Well, maybe that’s true in general. But in my case Father Time has been gaining on me, despite my being a music lover, faster than a speeding motherf***er bullet. I was powerfully reminded of this the other day when I forgot not to swallow the pits of the 15 prunes that I down daily to keep my engine lubricated. I should listen to my wife Sandy when she tells me that I need to buy pitted prunes. Next time I’m at the store I’ll pick up the no-pits variety. If I remember.

Anyway, being reintroduced to my April 2015 story made me take a good, hard look at myself.  My physical and mental declines were, alas, a given. But how was I, on the cusp of the big 7-0, measuring up in the boring department? Was the meager supply of coolness that I’d been lugging around all my life on the decline? Just thinking about the possibility that this might be the case started to bring me down. That’s when my phone began to ring.

Photo: Ruven Afanador
Photo: Ruven Afanador

“Matey, how’s life been treatin’ ya?” my longtime friend Keith Richards asked. “Haven’t spoken to ya in ages. I’ve been on the contemplative side lately and figured my chum Neil is who I should talk with. How’s Sandy? How’s your blog comin’ along?”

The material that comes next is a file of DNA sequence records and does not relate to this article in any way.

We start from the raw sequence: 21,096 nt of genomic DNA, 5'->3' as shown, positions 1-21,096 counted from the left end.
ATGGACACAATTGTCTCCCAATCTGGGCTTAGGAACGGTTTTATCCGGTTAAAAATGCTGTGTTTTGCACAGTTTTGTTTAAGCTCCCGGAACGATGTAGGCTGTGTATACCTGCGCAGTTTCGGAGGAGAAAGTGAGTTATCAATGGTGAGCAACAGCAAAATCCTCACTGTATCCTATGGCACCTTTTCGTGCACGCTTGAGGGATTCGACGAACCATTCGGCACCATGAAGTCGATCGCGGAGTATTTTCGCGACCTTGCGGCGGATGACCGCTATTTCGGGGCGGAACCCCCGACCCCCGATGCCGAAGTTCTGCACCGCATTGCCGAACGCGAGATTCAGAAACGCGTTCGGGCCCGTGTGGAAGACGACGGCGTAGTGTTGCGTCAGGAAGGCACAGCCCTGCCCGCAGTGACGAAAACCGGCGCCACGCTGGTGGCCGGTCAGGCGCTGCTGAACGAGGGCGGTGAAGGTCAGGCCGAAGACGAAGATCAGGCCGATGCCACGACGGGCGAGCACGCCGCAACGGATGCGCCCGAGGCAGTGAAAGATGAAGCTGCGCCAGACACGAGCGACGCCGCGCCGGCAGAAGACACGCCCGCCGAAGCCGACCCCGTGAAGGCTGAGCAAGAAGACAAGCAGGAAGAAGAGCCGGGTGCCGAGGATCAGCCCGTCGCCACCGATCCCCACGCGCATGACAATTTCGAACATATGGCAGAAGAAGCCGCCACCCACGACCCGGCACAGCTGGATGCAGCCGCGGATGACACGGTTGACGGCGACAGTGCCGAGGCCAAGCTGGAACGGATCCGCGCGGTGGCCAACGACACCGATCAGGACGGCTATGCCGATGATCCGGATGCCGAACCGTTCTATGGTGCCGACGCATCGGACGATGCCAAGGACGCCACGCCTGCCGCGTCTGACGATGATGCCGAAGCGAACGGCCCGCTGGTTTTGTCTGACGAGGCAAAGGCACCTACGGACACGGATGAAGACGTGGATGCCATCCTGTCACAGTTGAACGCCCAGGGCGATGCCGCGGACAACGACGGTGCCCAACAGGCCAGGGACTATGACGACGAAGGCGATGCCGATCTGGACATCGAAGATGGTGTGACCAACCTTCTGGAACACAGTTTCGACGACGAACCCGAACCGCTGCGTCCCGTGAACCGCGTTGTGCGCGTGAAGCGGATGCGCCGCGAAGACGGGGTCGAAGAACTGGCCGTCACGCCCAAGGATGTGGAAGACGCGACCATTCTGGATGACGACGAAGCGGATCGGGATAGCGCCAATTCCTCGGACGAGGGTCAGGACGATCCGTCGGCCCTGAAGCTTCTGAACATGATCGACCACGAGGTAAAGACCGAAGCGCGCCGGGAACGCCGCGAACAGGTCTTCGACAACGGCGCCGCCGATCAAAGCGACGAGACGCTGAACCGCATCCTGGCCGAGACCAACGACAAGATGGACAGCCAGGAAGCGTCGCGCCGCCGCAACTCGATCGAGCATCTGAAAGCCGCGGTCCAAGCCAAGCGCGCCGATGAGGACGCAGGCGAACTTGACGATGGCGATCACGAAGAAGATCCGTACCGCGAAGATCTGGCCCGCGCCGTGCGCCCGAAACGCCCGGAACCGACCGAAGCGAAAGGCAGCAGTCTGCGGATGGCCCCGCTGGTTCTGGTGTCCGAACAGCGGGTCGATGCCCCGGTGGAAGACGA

“Sandy’s fine, Keith. Thanks for asking. And my blog? Man, it’s a struggle. The writing’s going OK, but finding people to read the stories is a battle and a half. Speaking of which, Keith, how come I get the feeling you never take a look at anything I write?”

There was a moment of silence on the other end. Then Keith, who is 73, spoke. Somehow his voice was even lower in pitch and growlier than usual. “Sorry about that, pardner. It’s true. But that’ll be changin’, along with a lot of things. Neil, I’m gonna start cuttin’ back soon. Downsizin’. Once I get my life all nice and streamlined I’ll have time to read your stories. Don’t ya worry about that, bro.”

“Downsizing? You, Keith-o? What are you talking about? You’re ageless, man. You’re the guy the rules don’t apply to. Keith, what’s going on?”

Is this where Keith plans to move?
Is this where Keith plans to move?